Man. abandons grazing lease auction

For the next five weeks, cattle ranchers in Manitoba can share their views about crown land leases.

Last fall, the provincial government amended the rules for agricultural Crown land leases, shortening the lease from 50 to 15 years, changing to an open auction to bid on available leases and increasing the rental rate. The province said the amendments would provide new entrants and young farmers more opportunity to access crown lands.

The changes didn’t go over well.

Beef producers were outraged. They said shorter leases and an auction system are disincentives to invest in improvements for hay land and pasture. Why would a producer spend money on a piece of crown land if another farmer could post a higher bid and reap the benefits of those investments?

The issue dominated the conversation in Manitoba’s cattle sector last winter. At the Manitoba Beef Producer’s annual meeting in early February, there were 20 resolutions on the crown land leasing program.

The government listened to the arguments and is now changing the regulations so producers have the first opportunity to renew their crown land lease.

“When the regulation was updated in October 2019, there were concerns that the regulation did not provide an appropriate amount of certainty and continuity for family farms who had previously obtained an agricultural crown land forage lease or permit,” the province says on its regulatory consultation portal at

“The regulatory amendment will enable renewals of legacy leases only, as well as continuing the renewability of these leases through successive family transfers, ensuring that existing family farm operations have stability in their leased land holdings.”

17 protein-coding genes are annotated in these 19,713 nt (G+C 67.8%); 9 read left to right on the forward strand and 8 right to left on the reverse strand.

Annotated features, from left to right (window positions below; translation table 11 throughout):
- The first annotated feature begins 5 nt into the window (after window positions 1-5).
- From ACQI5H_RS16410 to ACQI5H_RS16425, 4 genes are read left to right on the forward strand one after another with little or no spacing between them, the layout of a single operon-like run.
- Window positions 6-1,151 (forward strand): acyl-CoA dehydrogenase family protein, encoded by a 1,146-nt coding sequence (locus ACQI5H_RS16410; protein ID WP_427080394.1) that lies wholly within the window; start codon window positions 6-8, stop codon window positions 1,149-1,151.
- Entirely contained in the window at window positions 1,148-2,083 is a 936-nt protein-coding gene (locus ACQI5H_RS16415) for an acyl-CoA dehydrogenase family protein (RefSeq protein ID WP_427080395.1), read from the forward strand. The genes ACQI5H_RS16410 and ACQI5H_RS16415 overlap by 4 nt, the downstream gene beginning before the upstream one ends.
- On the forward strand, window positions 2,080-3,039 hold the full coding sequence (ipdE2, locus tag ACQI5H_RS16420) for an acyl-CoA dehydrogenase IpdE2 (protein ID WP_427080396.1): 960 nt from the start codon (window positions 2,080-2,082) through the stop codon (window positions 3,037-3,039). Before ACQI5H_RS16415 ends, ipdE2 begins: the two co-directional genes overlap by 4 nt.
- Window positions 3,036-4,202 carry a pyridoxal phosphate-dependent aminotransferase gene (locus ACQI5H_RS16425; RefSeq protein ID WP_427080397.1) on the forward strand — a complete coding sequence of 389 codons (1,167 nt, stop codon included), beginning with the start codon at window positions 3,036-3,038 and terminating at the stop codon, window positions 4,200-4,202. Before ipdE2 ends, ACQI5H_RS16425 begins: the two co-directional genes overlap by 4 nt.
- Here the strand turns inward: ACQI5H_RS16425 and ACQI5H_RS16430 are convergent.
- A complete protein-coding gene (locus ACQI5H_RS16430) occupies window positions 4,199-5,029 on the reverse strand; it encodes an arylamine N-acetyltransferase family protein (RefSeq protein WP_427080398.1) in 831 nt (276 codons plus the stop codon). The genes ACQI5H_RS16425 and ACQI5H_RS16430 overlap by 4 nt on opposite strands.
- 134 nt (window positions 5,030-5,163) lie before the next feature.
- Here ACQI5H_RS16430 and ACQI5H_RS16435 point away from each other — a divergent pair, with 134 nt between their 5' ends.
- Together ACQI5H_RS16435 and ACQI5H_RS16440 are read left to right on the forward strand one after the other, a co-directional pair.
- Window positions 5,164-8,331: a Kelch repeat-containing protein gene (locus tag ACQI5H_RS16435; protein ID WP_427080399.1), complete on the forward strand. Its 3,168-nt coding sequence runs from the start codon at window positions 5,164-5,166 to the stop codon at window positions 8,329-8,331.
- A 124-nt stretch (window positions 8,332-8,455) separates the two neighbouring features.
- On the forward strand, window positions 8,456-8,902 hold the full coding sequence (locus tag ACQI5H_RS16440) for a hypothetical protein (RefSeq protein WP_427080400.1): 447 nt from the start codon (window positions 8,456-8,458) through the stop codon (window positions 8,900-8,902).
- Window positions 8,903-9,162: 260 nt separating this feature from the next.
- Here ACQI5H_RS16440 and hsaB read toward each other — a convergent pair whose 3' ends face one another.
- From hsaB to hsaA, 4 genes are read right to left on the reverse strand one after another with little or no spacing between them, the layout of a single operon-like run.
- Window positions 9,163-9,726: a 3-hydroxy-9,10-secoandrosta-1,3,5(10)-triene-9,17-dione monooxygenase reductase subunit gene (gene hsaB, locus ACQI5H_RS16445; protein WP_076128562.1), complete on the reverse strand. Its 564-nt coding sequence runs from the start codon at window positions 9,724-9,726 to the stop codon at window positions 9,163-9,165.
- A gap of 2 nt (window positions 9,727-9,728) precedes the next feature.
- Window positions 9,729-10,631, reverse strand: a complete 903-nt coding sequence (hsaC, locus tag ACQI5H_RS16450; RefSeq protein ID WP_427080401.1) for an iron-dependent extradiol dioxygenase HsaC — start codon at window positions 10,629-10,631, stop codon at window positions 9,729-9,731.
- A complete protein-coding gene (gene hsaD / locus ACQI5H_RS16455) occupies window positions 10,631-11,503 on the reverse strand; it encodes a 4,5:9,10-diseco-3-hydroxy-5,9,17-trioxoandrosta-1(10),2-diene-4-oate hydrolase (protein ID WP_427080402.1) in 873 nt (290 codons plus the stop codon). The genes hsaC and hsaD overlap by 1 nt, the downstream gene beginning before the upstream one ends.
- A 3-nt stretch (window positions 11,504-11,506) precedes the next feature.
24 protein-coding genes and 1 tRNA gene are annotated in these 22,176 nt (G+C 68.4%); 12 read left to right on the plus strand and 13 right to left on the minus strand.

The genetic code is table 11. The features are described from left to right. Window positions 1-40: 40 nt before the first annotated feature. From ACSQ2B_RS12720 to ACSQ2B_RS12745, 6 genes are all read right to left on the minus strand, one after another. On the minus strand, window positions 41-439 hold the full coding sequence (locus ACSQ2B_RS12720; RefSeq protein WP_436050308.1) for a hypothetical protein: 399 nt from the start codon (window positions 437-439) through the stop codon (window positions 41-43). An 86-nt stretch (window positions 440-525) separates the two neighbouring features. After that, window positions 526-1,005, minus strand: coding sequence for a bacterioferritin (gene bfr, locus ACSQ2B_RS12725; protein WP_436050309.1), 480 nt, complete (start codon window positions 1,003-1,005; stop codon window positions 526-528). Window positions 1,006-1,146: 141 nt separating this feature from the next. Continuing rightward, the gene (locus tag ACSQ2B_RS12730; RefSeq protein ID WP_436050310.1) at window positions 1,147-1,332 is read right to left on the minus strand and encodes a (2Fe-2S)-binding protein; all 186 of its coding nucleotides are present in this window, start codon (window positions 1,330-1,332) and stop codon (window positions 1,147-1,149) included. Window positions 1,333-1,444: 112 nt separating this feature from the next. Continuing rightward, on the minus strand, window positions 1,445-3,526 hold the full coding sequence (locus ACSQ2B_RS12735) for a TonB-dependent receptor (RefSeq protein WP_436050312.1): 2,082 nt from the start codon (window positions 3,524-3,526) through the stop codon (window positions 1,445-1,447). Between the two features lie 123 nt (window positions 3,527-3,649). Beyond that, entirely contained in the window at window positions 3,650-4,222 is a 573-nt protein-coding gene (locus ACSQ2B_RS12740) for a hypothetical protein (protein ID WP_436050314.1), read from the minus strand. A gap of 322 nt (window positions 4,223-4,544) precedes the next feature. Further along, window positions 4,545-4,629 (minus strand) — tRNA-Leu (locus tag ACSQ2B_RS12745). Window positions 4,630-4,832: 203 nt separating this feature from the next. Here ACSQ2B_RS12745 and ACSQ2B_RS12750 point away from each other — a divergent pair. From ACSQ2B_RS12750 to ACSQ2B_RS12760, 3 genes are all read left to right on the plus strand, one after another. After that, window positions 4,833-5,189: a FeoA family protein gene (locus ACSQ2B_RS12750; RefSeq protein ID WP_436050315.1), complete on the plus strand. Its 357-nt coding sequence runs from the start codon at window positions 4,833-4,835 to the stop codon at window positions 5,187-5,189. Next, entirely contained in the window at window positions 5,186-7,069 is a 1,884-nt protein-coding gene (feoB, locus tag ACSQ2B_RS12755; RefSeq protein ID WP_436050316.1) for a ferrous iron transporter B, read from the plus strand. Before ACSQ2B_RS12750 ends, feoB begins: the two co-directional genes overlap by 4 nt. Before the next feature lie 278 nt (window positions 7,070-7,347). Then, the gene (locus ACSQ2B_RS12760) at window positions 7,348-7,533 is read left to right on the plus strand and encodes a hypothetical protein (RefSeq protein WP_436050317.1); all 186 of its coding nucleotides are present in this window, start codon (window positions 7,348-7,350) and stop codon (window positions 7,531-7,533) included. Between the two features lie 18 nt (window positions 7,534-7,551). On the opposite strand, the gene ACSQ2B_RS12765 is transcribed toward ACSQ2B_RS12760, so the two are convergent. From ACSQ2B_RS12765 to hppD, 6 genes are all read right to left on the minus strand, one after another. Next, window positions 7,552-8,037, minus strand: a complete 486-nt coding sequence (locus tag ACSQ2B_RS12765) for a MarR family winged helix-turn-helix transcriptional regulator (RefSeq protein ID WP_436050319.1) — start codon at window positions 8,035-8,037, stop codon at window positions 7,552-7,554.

The province expects the amendments will be passed shortly after the 45-day consultation period that ends Nov. 15.

Most cattle producers are pleased with the change, but Manitoba Beef Producers is asking its members to share their thoughts about the Agricultural Crown Land program.

“MBP believes this consultation is a very important opportunity for producers to restate their views given the value of stability and continuity when it comes to a beef operation’s access to ACL,” the group said in a release.

Manitoba Beef Producers is concerned about other changes to the program, such as rental rate increases. Its asking for a five-year transition on the rental rate increase.

“A longer transition period would take into account factors such as successive challenging production years, which drove up feed costs for many ACL lease holders, as well as ongoing uncertainty related to the pandemic and its implications for cattle markets going forward, among other factors facing the lease holders,” the MBP said.

Cattle producers can submit their comments about the ACL program changes at


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